WEBBER, CHARLES WILKINS (1819–1856). Charles Wilkins Webber, author, journalist, naturalist, and soldier, was born in Russellville, Kentucky, on May 29, 1819, the son of Dr. Augustine and Agnes Maria (Tannehill) Webber. In 1838 he traveled to Texas in search of adventure and there associated himself with John Coffee Hays and other prominent Texas Rangersqv. His exploits with the rangers over the next two years served as grist for many of his later popular novels and stories. On March 20, 1842, in response to the Rafael Vásquez raid, Webber enlisted in Capt. John P. Gill's company of Col. Clark L. Owen's regiment of volunteers, but failed to see action. Soon after his discharge on June 20 he returned to Kentucky to study medicine for a time. Then in 1843 he briefly studied for the Presbyterian ministry at the Princeton Theological Seminary before moving to New York in 1844 to pursue a career in journalism. There he contributed stories to such magazines as the New World, Literary World, Democratic Review, Sunday Dispatch, and Graham's Magazine, sometimes over the pen name Charles Winterfield. For two years he edited the American Review, later called the American Whig Review. There, too, he renewed his friendship with John James Audubonwhose enthusiasm for American wildlife and nature study was to become one of the leading influences on Webber's writing career. In 1849 Webber married in Boston and later that year organized an expedition to the Colorado and Gila rivers of Arizona Territory. When Comanche Indians stole the party's horse at Corpus Christi, however, the venture came to an end. In 1855 Webber secured a charter from the New York legislature to form a camel company to provide transportation in the southwest, but rather than pursue the project he moved to Central America later that year where he joined the notorious American filibuster William Walker in his bid to conquer Nicaragua. Webber was killed in action at the battle of Rivas on August 11, 1856. His best known books include Old Hicks the Guide (1848); The Gold Mines of the Gila (1849); The Hunter-Naturalist(1851); The Texas Virago . . . and Other Tales (1852); Tales of the Southern Border (1852), a collection of Texas Ranger stories; and Adventures with the Texas Rifle Rangers (1853).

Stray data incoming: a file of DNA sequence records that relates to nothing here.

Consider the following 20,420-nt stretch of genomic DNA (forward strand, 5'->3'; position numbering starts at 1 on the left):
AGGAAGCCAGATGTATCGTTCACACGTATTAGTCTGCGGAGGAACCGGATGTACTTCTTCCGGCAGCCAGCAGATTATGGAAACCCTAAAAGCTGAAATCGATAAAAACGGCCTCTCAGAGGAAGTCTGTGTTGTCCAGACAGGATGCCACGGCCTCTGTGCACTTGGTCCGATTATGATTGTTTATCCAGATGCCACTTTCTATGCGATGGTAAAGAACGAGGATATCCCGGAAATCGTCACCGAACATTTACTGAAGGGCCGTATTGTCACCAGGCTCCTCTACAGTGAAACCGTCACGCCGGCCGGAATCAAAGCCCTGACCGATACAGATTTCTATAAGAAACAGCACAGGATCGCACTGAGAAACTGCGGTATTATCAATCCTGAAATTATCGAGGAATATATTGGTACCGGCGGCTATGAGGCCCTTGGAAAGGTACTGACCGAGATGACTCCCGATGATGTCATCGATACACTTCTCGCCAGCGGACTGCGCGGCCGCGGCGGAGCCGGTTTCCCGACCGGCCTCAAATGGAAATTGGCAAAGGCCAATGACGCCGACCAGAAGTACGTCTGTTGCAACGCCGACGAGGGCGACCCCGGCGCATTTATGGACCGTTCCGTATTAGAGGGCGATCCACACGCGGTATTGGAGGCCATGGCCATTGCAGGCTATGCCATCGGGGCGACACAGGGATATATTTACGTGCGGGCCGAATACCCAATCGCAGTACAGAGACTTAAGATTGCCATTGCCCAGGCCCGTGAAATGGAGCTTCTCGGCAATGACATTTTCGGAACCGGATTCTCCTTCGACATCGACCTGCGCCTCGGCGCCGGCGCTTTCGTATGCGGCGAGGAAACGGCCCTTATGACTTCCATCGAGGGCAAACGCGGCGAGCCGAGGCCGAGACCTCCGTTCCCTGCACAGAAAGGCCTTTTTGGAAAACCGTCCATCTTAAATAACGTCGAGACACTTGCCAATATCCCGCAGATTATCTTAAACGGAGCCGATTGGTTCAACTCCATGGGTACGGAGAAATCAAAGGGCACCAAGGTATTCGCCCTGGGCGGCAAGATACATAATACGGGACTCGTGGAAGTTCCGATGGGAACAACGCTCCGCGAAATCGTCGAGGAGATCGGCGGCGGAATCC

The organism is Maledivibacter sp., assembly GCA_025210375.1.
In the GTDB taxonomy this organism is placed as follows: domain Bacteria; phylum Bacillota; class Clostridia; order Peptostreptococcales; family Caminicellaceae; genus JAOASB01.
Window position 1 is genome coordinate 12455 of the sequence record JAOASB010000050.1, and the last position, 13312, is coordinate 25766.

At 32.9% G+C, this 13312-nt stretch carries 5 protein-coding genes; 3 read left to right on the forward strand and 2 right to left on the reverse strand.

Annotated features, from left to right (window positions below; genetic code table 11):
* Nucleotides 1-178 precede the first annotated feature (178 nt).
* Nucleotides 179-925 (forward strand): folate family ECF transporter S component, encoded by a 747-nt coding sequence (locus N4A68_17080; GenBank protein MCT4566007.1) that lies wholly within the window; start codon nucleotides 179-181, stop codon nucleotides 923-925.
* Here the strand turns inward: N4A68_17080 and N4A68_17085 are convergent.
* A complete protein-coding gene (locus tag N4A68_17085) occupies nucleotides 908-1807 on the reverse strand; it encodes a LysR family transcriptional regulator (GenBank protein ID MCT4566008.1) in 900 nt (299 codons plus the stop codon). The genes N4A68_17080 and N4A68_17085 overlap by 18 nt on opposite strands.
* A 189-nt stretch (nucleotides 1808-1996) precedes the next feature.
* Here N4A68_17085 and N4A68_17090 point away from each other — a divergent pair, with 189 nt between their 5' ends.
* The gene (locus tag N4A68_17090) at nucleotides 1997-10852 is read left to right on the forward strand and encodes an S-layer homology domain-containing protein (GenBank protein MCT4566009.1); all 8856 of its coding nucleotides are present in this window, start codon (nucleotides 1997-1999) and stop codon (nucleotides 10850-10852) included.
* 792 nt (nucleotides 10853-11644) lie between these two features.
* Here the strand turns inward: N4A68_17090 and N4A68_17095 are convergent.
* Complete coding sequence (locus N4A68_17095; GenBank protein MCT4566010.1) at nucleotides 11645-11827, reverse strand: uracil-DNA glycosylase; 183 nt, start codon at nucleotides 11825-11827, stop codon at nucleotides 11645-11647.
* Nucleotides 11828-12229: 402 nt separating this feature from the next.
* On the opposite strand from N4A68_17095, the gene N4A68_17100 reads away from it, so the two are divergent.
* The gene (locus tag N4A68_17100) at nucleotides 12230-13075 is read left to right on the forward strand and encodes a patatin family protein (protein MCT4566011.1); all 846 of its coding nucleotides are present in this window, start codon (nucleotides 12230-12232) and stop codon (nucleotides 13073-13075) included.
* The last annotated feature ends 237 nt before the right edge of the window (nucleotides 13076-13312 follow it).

Dictionary of American Biography. Walter L. Flemming, The South in the Building of the Nation (12 vols., Richmond: Southern Historical Publication Association, 1909). S. W. Geiser, "Men of Science in Texas, 1820–1880," Field and Laboratory 26–27 (July-October 1958-October 1959). Library of Southern Literature (16 vols., Atlanta: Martin and Hoyt, 1909–13). Joseph Milton Nance, Attack and Counterattack: The Texas-Mexican Frontier, 1842 (Austin: University of Texas Press, 1964). Leonidas Warren Payne, Survey of Texas Literature (New York: Rand McNally 1928).
The following, adapted from the Chicago Manual of Style, 15th edition, is the preferred citation for this article.William E. Bard, "ADAMS, WALTER R.," Handbook of Texas Online (http://www.tshaonline.org/handbook/online/articles/fad08), accessed March 19, 2015. Uploaded on June 9, 2010. Published by the Texas State Historical Association.